COVID continues to lure Australians from the city to the country

By Emma Duffy

 

Inner-city dwellers who have spent the better part of the last year cooped up inside their shoebox apartments during COVID lockdowns are being lured away to regional areas.

Data from Commonwealth Bank and the Regional Australia Institute (RAI) shows an 11% rise in the number of people moving from capital cities to regional areas in the June 2021 quarter, compared with the June 2020 quarter.

The data shows the local government areas (LGAs) that have recorded the biggest growth in people relocating are from areas that have had the nation’s longest COVID lockdowns.

Source: RAI

Melbourne’s share of net capital city outflows increased to 47%, up from 39% the year before. The regional areas Melburnians are moving to include Moorabool (68% increase), Mansfield (62% increase) and Corangamite (52% increase).

Victoria’s Greater Geelong area – located one hour outside of Melbourne’s CBD – also saw an influx in capital city movers, with an increase of 26% during the year to June 2021.

Sydney still had the highest share of net capital city outflows at 49% with regional NSW picking up the largest share of net migration into regional Australia (34%).

The Murray River area in NSW saw a 48% increase in people relocating.

Commonwealth Bank’s Executive General Manager for Regional and Agribusiness Banking Grant Cairns said the move to working from home has made the dream of escaping from the city possible for many Australians.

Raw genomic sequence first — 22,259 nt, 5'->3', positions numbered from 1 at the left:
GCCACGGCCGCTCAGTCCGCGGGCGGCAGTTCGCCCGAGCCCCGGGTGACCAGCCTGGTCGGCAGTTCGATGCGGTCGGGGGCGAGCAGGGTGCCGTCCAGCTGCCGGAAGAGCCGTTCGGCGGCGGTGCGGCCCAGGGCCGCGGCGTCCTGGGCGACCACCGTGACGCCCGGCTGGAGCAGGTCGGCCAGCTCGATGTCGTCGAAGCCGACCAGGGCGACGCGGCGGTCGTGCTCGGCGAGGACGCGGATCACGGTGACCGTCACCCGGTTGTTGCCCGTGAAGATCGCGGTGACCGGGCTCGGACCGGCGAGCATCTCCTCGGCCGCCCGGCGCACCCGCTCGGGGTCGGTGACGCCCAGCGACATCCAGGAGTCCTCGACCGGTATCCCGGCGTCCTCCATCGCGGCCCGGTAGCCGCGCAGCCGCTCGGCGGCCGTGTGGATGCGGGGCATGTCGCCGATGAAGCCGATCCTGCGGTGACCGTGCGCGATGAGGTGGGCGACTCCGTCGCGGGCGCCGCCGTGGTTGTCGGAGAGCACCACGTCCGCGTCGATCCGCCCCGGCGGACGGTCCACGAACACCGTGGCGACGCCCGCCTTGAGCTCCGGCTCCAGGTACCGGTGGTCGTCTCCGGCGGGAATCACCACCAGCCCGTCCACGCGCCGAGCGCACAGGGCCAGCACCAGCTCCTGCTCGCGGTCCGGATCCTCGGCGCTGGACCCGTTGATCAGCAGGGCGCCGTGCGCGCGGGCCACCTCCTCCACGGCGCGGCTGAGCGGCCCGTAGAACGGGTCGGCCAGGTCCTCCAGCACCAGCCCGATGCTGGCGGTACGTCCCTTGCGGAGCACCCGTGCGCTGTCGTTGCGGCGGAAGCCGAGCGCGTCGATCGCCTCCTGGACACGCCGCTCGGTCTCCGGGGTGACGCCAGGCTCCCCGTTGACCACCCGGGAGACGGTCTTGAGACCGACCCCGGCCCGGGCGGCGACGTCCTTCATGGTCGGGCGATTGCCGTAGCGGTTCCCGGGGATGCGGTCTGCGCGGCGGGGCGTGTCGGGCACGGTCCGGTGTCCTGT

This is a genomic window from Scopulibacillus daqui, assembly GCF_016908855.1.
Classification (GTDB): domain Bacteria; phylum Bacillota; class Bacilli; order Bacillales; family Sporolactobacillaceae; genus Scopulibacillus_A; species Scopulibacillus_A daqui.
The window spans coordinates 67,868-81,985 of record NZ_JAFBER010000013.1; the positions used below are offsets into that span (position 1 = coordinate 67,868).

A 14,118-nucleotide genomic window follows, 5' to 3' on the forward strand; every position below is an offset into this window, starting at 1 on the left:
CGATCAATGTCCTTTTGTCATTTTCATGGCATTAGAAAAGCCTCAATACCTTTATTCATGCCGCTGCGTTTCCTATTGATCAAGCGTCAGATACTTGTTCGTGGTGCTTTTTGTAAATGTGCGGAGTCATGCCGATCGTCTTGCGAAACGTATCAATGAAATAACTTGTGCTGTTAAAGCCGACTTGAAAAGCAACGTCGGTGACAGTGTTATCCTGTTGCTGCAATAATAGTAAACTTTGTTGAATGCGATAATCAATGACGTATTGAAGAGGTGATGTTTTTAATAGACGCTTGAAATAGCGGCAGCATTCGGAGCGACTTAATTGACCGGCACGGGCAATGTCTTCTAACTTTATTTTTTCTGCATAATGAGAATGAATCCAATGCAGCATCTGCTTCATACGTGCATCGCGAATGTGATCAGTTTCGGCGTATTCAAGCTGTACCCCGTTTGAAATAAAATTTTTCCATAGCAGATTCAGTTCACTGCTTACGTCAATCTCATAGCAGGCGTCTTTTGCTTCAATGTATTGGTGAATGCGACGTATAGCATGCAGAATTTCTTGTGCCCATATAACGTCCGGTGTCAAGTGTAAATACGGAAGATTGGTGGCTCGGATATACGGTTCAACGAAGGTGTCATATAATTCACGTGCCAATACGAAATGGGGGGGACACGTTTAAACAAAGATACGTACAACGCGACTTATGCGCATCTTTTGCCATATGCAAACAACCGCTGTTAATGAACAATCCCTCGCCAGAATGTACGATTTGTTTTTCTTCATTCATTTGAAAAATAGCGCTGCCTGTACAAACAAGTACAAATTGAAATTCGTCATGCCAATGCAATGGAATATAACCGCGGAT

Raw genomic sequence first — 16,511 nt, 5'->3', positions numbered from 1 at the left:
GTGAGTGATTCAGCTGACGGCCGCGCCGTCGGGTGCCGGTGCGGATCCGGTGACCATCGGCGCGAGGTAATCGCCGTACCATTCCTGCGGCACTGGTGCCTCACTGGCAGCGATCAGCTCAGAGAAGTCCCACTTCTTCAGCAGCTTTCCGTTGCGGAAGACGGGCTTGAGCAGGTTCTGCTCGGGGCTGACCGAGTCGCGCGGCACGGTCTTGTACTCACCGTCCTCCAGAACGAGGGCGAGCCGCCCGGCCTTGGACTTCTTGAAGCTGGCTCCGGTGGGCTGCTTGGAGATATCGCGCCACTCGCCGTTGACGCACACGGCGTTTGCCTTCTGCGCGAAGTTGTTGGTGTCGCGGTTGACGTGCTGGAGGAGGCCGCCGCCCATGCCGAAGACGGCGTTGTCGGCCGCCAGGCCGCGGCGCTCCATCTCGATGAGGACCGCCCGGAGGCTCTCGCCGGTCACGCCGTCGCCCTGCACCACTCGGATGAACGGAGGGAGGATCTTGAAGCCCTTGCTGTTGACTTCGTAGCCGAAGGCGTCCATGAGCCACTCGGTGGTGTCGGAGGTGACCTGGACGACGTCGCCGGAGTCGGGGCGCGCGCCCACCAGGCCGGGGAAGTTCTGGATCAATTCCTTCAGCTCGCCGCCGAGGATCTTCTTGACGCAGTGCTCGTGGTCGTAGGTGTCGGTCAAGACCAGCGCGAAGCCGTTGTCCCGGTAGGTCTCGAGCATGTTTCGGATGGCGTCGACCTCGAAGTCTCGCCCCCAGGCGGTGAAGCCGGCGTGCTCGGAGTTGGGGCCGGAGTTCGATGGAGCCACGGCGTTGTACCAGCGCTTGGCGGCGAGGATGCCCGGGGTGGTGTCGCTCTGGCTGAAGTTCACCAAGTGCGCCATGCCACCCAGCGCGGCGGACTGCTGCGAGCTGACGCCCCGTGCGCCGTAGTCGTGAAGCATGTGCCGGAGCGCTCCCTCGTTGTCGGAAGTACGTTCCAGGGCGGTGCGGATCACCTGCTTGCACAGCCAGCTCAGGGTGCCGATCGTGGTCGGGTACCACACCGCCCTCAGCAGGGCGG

“With house prices rising across the capital cities and flexible work options now more commonplace, the decision to make a lifestyle shift and move to a regional area has become a realistic option,” Mr Cairns said.

“The experience of lockdowns is front of mind for Victorians, so the desire to seek a tree change is rapidly growing. It is positive to see the development of infrastructure – particularly in regional areas – is growing to meet the increased demand.”

Escape from the city contributing to regional housing squeeze

The influx of city dwellers into regional areas is contributing to a regional housing squeeze, making housing more expensive and competitive for locals.

According to the Regional Movers Index, approvals for new housing in Geelong were 48% higher in 2020/21 in comparison to the previous year.

RAI’s Chief Economist Dr Kim Houghton said the uptick in residential developments has come at the same time as a surge in infrastructure, identifying the areas due for a burst in population growth.

“It also shows us places that are coming off the boil in the June quarter, such as Noosa (QLD) and Mildura (VIC),” Dr Houghton said.

“We can also see that the number of regional residents choosing to stay put has increased, which is likely to be contributing to the housing squeeze in some areas.”

Photo by baby okra on Unsplash

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